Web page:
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From Stefano Mazzocchi <stef...@apache.org>
Subject Re: [RFI] Garbage
Date Wed, 25 Jun 2003 22:09:50 GMT
on 6/23/03 8:29 PM Pier Fumagalli wrote:
> SetAttribute vs Well-formedness:
> --------------------------------
> 
> Briefly, I wanted to check with you people if a functionality like the XSLT
> setattribute is required, or the non-well-formedness of Garbage is better
> (see previous messages on this thread)... Both approaces have advantages,
> but it's either an out-out choice: either we have non-well-formedness a-la
> 
> #if {something}
>   <paragraph class="myClass">
> #else
>   <paragraph type="outerType">
> #end
> </paragraph>
> 
> Or we have setattribute a-la:
> 
> <paragraph>
> #if {something}
>   #@class={"myClass"}
> #else
>   #@type={"outerType"}
> #fi
> </paragraph>
> 
> Think also in the case in which the attribute starts with "xmlns", so, the
> attribute defines a namespace scoping... I don't know... I need input on
> this.

I like the second better. It's more structured, suggests a non-textual
vision of the created content, while the first is too PHP-like for my
personal taste.

But then again, if we are going for utter simplicity, probably newbies
think of text more than they think about an abstract infoset
representation of the content. So #1 might be easier to understand up front.

A verbosity problem, however, comes out if we have several attributes to
be conditionally decided, because that creates an explosion of possible
element/attributes combinations and all of them have to be exposed.

Nah, I vote for #2.

> ----------------------------------------------------------------------------
> 
> Including and "calling" templates:
> ----------------------------------
> 
> I believe that Chris outlined that we definitely need to have an #include or
> #import function to import templates defined in other source files, but I
> also wanted to know if there's the need to have a parallel to templates
> matching and application as in XSLT...
> 
> Personally, I don't need it... I believe that the source template should
> exactly look like the output we want to produce, so "applying templates on
> matching template rules" should be out of the question, but maybe something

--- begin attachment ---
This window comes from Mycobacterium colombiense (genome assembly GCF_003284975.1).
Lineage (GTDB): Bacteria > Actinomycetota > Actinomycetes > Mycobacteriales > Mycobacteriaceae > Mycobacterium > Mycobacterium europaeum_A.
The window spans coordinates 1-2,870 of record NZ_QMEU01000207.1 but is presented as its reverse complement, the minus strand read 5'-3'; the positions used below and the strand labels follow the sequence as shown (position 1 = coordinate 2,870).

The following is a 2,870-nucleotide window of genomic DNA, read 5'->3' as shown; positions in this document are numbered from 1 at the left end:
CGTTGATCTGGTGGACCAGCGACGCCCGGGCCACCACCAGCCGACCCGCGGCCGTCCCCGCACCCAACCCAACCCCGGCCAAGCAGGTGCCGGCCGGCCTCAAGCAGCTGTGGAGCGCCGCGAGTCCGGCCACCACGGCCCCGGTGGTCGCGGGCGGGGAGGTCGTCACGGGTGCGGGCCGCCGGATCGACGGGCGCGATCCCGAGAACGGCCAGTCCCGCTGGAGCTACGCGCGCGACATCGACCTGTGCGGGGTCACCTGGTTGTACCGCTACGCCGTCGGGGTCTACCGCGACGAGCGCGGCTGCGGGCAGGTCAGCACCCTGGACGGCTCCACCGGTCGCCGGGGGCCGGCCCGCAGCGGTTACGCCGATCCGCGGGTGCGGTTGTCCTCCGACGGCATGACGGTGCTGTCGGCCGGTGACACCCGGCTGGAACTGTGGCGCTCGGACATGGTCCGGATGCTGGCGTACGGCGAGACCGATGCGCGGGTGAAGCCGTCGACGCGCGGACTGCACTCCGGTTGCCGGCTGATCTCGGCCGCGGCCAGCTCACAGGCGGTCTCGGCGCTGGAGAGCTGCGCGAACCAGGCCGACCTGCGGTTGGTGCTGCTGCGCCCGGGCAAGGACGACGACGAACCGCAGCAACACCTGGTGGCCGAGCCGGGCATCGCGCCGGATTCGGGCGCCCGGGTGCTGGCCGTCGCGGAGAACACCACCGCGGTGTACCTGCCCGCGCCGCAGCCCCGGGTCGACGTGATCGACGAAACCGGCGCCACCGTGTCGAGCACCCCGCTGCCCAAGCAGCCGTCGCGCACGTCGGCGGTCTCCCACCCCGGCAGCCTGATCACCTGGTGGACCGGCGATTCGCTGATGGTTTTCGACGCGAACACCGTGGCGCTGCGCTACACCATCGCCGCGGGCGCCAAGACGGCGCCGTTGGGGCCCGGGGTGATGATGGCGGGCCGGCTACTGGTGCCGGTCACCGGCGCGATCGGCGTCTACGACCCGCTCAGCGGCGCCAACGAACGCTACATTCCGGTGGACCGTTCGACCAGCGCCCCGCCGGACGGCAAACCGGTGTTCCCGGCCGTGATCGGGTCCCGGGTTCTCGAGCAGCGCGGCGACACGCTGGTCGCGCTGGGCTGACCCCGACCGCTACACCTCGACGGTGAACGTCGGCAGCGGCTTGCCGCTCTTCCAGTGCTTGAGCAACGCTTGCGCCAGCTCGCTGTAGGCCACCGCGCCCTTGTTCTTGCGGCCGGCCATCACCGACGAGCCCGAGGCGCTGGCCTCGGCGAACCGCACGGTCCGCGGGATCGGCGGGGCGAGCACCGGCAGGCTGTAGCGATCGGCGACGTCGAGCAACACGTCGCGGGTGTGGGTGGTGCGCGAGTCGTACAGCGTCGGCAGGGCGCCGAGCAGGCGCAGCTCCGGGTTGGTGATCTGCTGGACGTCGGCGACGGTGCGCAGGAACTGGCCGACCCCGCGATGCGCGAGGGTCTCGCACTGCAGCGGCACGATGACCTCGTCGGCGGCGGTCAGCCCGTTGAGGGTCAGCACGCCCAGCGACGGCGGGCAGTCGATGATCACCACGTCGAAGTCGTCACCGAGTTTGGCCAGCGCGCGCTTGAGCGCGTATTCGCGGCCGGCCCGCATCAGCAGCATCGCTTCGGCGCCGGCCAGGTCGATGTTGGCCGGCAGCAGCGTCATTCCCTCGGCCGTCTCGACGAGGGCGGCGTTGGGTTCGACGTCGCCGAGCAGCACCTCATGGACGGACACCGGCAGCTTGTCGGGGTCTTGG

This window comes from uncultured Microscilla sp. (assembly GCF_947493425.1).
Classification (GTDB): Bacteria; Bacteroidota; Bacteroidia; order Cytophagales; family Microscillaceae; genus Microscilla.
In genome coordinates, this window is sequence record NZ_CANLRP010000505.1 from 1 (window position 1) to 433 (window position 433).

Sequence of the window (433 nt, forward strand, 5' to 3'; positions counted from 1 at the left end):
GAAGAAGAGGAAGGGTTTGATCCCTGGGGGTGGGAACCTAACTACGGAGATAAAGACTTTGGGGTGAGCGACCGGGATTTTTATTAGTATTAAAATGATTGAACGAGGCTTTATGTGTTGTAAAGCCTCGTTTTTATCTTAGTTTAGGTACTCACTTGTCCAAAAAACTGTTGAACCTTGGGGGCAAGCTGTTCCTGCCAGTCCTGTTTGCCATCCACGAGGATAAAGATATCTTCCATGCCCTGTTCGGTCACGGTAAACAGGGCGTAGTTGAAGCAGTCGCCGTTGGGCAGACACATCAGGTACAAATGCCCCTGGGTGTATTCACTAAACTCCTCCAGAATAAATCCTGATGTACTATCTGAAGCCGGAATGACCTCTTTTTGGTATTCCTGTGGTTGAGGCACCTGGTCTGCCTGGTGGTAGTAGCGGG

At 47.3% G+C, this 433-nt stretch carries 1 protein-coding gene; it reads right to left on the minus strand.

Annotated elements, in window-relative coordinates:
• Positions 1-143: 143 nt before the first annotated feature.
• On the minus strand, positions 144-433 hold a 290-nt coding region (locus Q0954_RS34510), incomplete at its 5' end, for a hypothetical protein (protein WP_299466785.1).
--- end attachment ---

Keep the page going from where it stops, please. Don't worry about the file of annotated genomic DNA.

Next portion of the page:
> like this might be useful:
> 
> <html>
> <body>
> #foreach {request/header}
>   #call "subtemplate"
> #end
> </body>
> </html>
> 
> #template "subtemplate"
>   <p>
>      {./value}
>   </p>
> #end
> 
> Allowing "call" to access internally defined subtemplates, and to access
> templates defined in other files...
> 
> Dunno...

This is what they call "macro" in Velocity and I bet that it might be
something people will ask once include is implemented as you can 'reuse'
parts of the templates between them.

But I would leave the #call concept out for now, also because parameter
passing is not exactly a no brainer to design.

> ----------------------------------------------------------------------------
> 
> Output caching:
> ---------------
> 
> I believe it is wrong to give to the template a copy of the "response"
> object in any case (the response should be available only to serializers,
> not to generators).

Agreed. Also note that if you need to modify stuff in the response, you
have the flow to do it. Views should not mess with the transport but
only with the content and having access to the view allows them to mess
with transport and I dislike it.

> Also, I think that the "request" object should not always be given to the
> template (and included in the set of objects available to JXPath) because of
> problems with caching...

Hmmm, I don't know here, you might end up copying a bunch of request
stuff into the model passed to the view, but you are right pointing out
that Caching is an important aspect to consider. But I wonder if
performing an hashcode of the bean passed to the view is good enough to
estimate its ergodicity.

> I believe that (correct me if I'm wrong), if every object in the root JXPath
> context is cacheable and valid, and if the template has not changed, its
> output should not be re-generated, and therefore the entire generation can
> be cached (as we do with the FileGenerator).

this is true if and only if the output of the template is a function of
the input only (for example, doesn't depend on things like time or
system load or other environmental inputs). But again, how are you going
to identify if the input to the template hasn't changed?

> Imagine that somehow, in a factory somewhere, I create an "Article" object,
> and that is cached in my JVM by my "ArticleFactory"
> 
> If "Article" implements "CacheableProcessingComponent", and at request time
> this has not changed, and the template itself has not changed, I don't think
> that we need to re-run the generation stage again.

This is true only if you have a way to understand if the input to the
template hasn't changed between the last execution. Understanding this
might, in general, be more expensive than redoing the processing.

Until we implement a caching system that can adapt to efficiency
measurement (as I planned before the current SAX-based cache was
implemented), the whole value of template caching is hard to estimate.

> Giving access to "Request" to the template at all times, implies that we
> cannot really make sure whether the generator will (or will not) produce the
> same output over and over again...
>
> I'd say to make it optional, or to have a way to "map" the objects going
> into the JXPath context of the GarbageGenerator...

this is probably a more transparent way of doing it, but again I'm not
sure how expensive this is going to be.

What do you think?

-- 
Stefano.



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